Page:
"For truth to tell, dancing in all its forms cannot be excluded from the curriculum of all noble education: dancing with the feet, with ideas, with words, and, need I add that one must also be able to dance with pen- that one must learn how to write." Friedrich Nietzsche
IMPRESSIONS OF: JANE COMFORT’S "ALTIPLANO"
Jane Comfort and Company in “Altiplano”
The Ellen Stewart Theatre at La MaMa ETC, New York City
Conception and Direction: Jane Comfort
Choreography: Jane Comfort and Company
Music and Sound Design: Brandon Wolcott
Lighting Design: Joe Levasseur
Costumes: Liz Prince
Performers: Ellen Smith Ahern, Leslie Cuyjet, Sean Donovan, Petra van Noort, Javier Perez, Gabrielle Revlock and Darrin Wright
Humanity can get so puffed up. Sometimes we need a dance to remind us we are part of nature.
Jane Comfort’s “Altiplano” does the trick, although this hour-long work, which received its premiere on May 28, as part of the La MaMa Moves! Festival, is so seductive and so cunningly made there’s no chance of lapsing into brutishness.
Some parts of this mysterious piece suggest the animals whose lives and routines lie hidden from our awareness in the remote stretches of the Andean plateau. Sean Donovan enters “walking” on his hands and dragging his legs behind him. He seems to be looking for something, eyes darting around an invisible landscape, but, for reasons we can’t fathom, he abruptly decides to exit. Later Donovan finds Leslie Cuyjet, and they sniff and inspect each other, quivering with excitement, tentatively stretching and then hurriedly pulling back. They don’t couple the first time they meet. In fact, they conduct this attenuated mating ritual---if that’s what it is---with an air of uncertainty and a concern for details that we can’t begin to comprehend. Having taught her dancers to speak an alien movement language, Comfort reminds us that the natural world has no desire to satisfy our prurient curiosity and does not run according to our schedules.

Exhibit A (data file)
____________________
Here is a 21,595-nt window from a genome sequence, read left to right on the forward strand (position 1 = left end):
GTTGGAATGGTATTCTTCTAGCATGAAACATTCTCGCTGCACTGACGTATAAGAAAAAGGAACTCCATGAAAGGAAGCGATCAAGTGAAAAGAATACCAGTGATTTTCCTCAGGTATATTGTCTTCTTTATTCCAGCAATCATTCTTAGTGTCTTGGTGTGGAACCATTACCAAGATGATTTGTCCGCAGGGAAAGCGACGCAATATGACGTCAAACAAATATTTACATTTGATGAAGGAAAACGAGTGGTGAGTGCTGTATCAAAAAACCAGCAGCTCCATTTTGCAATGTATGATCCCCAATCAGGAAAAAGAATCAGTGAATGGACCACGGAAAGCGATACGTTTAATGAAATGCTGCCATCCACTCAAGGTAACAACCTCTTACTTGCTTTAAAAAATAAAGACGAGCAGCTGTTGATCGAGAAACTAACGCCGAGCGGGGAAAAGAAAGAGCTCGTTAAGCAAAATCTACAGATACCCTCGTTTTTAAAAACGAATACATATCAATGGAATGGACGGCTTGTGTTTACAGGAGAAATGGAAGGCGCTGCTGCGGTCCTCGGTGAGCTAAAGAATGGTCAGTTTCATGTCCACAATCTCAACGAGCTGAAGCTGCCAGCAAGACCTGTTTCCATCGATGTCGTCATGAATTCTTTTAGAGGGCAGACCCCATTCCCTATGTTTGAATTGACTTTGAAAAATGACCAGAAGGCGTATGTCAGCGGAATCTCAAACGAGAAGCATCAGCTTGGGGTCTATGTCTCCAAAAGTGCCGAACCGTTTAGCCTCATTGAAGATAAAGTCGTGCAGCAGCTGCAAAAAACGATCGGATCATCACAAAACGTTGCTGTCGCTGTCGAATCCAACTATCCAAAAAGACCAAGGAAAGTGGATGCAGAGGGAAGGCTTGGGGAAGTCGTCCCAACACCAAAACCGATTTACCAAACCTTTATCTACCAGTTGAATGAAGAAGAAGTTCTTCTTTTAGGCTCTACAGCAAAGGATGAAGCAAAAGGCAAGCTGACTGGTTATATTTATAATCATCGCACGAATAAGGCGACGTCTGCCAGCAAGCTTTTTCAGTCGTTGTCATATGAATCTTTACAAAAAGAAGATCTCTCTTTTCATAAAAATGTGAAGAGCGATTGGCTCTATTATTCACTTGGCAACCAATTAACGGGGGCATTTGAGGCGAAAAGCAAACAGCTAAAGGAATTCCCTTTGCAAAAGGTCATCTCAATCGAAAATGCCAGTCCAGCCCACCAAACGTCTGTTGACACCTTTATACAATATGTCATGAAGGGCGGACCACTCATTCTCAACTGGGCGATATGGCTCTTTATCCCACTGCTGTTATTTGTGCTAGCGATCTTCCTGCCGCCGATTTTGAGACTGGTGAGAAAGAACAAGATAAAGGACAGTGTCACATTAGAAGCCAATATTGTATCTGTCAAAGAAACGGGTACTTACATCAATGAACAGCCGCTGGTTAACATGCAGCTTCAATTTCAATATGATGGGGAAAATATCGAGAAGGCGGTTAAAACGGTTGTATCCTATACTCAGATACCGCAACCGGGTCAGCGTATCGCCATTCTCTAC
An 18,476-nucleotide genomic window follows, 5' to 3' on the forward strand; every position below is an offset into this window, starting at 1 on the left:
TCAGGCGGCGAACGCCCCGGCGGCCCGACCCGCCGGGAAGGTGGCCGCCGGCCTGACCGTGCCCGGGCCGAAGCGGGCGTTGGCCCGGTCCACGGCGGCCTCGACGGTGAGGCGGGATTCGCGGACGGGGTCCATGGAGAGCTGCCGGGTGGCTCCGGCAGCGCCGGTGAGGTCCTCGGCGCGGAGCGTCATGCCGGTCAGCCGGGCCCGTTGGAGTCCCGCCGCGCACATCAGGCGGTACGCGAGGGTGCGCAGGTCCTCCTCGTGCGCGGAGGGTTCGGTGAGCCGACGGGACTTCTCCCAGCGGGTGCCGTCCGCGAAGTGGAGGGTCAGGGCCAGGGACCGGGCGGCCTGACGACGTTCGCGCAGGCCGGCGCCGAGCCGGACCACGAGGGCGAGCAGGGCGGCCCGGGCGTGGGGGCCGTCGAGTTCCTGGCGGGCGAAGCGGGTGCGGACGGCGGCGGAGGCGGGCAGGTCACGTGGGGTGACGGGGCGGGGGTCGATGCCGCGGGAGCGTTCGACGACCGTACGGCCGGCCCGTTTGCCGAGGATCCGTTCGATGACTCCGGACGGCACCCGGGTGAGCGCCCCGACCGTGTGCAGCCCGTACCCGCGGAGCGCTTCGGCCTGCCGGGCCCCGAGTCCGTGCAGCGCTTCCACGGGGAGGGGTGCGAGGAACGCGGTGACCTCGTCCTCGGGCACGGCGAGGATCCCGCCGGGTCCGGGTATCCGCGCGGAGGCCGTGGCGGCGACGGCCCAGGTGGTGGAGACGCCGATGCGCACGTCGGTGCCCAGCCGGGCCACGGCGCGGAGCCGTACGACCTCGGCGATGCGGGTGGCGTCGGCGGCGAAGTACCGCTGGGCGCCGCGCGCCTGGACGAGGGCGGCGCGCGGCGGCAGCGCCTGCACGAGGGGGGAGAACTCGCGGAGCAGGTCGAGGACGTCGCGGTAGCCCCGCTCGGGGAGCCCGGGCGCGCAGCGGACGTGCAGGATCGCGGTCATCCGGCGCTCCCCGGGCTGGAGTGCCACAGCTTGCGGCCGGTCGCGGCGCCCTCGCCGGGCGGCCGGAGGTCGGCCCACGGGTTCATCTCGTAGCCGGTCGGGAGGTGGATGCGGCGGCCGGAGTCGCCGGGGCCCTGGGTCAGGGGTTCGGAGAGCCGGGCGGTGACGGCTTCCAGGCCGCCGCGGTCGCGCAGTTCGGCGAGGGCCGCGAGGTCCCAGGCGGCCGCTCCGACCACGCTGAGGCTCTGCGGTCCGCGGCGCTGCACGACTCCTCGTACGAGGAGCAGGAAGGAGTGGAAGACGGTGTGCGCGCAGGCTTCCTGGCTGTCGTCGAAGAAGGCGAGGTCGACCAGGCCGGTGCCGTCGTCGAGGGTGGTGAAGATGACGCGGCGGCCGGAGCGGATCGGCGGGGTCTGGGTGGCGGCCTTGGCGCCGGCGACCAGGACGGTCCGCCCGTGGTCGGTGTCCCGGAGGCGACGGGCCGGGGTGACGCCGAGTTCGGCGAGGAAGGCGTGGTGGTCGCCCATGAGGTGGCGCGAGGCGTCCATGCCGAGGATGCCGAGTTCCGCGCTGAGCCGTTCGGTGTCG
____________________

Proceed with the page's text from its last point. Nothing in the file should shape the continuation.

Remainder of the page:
Yet we can’t help but identify with these characters, who, after all, are still half-human. We even identify with the odd creatures—dancers sitting on the floor and holding their feet---who advance wriggling in a direction revealed to them by the moon’s location in the sky. Though we can’t guess the purpose of this migration, we, too, can fall under the spell of the giant orb’s luminosity. And we can respect the doggedness with which the creatures resume their journey, after a startling explosion knocks them on their backs.
Liz Prince has clothed the dancers in simple togs shaded purple and brown, and overlaid with patches like silvery bark. Without recourse to padding or “Lion King” makeup, Comfort achieves an imaginative metamorphosis like the ones described by Ovid. Suddenly a dancer’s crooked limbs begin to resemble a tree, and a recumbent body suggests a boulder covered with moss. Javier Perez’s athleticism and his coarse, half-spoken cries have a wildness to them, and we are happy to meet Comfort’s fantasy half way.
Yet “Altiplano” is still a formal composition, beautifully arranged. The casualness of moments when dancers drop like ripe fruit, slapping the floor, contrasts with sections when they move in counterpoint with their energy contained and their limbs neatly folded. In Brandon Wolcott’s sound-score, too, seemingly random scraping and chirping noises give way to the structure of a salsa rhythm. Comfort has arranged a spectacular finale, with the dancers standing in a line across the far end of the space and watching us (silently calling to us?) through a curtain of rain. Yet the dancing is also symmetrically contained between two solos by Petra Van Noort, who begins and ends “Altiplano” wiping her hand across her mouth, pressing down along her neck and chest, embracing herself and pointing to her surroundings with her index finger. Exploring her own orifice and contours, she seems to discover the natural world within her body; and with the force of a sudden realization she is sucked backward into darkness.
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